In other words, even as Obama leaned on Putin to avert more wars in the Middle East, the U.S. government was seeking to embarrass and undermine Putin at home. Not surprisingly, this double-dealing has provoked the Russian government's suspicion and confusion, made worse because the latest U.S. media swagger in support of the coup regime in Kiev has forced Obama to puff out his own chest and do some breast-beating at Putin's expense.
One Putin adviser compared Obama's treatment of Putin to a married man with a mistress who -- when things get touchy -- pretends not to know the mistress.
Now, Obama's reluctance to confront the CIA over its Bush-era crimes has created another controversy. CIA Director John Brennan is resisting release of investigative reports critical of the CIA's torture policies, a standoff that, in turn, has led to alleged CIA efforts to intimidate and spy on staff members of the Senate Intelligence Committee.
Washington Post columnist Dana Milbank has dubbed the public clash between Sen. Feinstein, defending the committee's investigation, and Director Brennan, defending the CIA's reaction to the investigation, "a true Obama scandal." Milbank noted the seriousness of the controversy as Feinstein accuses "Obama's CIA of illegal and unconstitutional actions violating the separation of powers by searching the committee's computers and intimidating congressional staffers with bogus legal threats."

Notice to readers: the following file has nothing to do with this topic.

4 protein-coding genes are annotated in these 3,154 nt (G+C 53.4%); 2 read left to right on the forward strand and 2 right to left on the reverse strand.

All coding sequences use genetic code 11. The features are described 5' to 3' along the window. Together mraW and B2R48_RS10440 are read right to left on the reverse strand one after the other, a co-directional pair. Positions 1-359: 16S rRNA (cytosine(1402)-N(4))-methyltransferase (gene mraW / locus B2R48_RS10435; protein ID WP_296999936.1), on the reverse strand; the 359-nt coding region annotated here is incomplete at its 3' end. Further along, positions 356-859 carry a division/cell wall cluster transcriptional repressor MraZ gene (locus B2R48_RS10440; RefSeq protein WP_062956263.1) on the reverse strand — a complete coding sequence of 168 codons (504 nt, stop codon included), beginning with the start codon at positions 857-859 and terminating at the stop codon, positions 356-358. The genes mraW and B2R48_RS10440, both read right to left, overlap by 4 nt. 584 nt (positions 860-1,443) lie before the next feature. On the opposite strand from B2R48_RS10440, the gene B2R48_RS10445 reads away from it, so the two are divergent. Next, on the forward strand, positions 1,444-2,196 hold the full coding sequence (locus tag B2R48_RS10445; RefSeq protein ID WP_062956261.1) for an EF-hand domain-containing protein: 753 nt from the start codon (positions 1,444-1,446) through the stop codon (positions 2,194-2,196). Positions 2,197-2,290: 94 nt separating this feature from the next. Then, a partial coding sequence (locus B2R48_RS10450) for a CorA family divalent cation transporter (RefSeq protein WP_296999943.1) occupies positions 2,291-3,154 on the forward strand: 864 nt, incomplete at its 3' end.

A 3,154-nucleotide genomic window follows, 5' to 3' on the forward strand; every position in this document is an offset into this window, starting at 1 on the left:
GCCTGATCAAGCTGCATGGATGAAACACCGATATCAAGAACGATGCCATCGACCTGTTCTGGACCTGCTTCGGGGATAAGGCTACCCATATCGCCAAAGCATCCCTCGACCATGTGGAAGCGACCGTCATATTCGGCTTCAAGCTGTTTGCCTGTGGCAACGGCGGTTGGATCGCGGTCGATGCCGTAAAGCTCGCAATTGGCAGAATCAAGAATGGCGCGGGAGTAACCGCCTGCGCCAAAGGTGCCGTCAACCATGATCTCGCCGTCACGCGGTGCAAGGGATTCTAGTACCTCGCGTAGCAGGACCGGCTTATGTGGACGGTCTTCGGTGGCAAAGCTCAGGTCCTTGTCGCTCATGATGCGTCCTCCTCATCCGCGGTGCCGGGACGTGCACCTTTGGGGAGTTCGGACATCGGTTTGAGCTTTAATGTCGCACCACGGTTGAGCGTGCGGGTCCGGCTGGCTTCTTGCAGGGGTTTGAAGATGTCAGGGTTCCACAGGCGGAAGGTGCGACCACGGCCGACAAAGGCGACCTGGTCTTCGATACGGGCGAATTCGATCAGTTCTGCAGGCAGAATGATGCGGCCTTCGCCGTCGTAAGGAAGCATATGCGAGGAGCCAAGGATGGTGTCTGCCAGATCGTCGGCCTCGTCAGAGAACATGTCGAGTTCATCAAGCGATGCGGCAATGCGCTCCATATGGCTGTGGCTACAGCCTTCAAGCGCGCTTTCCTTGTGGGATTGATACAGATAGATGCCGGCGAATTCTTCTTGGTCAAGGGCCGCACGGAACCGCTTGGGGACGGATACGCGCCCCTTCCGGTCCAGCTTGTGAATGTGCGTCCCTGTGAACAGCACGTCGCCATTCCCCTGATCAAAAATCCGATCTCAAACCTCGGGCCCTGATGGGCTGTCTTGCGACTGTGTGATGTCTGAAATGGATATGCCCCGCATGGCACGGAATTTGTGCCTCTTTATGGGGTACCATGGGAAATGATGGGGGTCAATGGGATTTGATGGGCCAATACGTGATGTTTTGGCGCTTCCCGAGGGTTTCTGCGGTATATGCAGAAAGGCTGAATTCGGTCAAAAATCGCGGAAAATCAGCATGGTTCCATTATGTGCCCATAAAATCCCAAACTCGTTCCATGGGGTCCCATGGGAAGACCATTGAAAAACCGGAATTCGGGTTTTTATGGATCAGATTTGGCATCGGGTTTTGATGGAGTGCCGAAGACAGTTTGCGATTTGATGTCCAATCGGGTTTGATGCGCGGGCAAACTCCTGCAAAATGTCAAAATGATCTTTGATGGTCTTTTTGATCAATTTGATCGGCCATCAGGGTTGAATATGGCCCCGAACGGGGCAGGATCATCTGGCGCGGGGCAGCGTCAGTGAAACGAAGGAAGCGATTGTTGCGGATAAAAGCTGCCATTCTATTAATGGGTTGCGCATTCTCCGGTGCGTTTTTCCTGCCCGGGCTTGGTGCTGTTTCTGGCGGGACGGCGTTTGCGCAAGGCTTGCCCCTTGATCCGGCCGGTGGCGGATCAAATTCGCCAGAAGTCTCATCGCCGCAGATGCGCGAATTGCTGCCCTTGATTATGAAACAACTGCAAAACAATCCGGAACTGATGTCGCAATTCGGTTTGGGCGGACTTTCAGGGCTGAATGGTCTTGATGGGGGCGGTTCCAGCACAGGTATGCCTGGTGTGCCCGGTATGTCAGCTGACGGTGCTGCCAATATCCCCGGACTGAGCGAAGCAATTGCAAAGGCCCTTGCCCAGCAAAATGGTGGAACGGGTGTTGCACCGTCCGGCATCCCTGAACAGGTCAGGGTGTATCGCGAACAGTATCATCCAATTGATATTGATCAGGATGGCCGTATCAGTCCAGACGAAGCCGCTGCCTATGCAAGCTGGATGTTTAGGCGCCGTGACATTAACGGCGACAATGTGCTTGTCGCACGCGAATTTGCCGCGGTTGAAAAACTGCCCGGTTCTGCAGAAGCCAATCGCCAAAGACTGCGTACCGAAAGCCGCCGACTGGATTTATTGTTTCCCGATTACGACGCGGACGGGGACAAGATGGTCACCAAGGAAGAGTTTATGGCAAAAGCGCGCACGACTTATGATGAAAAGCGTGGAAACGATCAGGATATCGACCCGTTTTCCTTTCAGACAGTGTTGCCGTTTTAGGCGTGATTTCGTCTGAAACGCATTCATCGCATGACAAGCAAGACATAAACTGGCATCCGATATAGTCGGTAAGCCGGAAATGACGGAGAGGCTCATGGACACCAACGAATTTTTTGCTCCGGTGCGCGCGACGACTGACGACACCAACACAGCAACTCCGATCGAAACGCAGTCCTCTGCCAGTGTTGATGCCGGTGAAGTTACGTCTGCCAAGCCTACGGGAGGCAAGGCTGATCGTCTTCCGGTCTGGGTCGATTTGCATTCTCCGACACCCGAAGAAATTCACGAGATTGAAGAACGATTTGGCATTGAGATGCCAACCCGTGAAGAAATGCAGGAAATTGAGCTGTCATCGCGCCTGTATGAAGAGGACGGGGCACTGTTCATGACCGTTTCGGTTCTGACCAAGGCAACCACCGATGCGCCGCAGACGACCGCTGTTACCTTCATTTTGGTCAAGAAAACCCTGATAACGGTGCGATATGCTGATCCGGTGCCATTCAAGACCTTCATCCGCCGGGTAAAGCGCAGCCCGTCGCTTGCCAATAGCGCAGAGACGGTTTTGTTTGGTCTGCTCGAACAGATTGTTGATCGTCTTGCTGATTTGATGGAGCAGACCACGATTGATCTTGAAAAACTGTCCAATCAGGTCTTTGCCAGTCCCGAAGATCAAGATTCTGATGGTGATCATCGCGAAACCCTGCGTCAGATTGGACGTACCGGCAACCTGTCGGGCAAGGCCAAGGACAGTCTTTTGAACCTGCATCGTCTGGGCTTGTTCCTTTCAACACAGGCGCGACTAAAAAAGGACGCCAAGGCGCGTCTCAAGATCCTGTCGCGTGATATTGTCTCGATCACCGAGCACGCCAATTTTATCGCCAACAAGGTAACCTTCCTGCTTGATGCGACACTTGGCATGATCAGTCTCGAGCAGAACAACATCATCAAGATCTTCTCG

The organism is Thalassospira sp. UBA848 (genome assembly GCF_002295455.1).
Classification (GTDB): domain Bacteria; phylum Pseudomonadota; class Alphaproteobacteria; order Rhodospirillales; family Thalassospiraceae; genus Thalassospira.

At the heart of this "scandal" is Obama's decision to let Brennan have control over an investigation that threatened to embarrass if not directly implicate Brennan in Bush's torture of detainees. The problem could have been avoided if Obama had simply asserted his presidential authority to declassify the torture reports in a timely fashion.
But Obama seems to feel that even though he's been Commander in Chief for half a decade he still must tread softly to avoid upsetting the Bush holdovers and their many influential friends in Official Washington. It's an attitude that historians may find puzzling.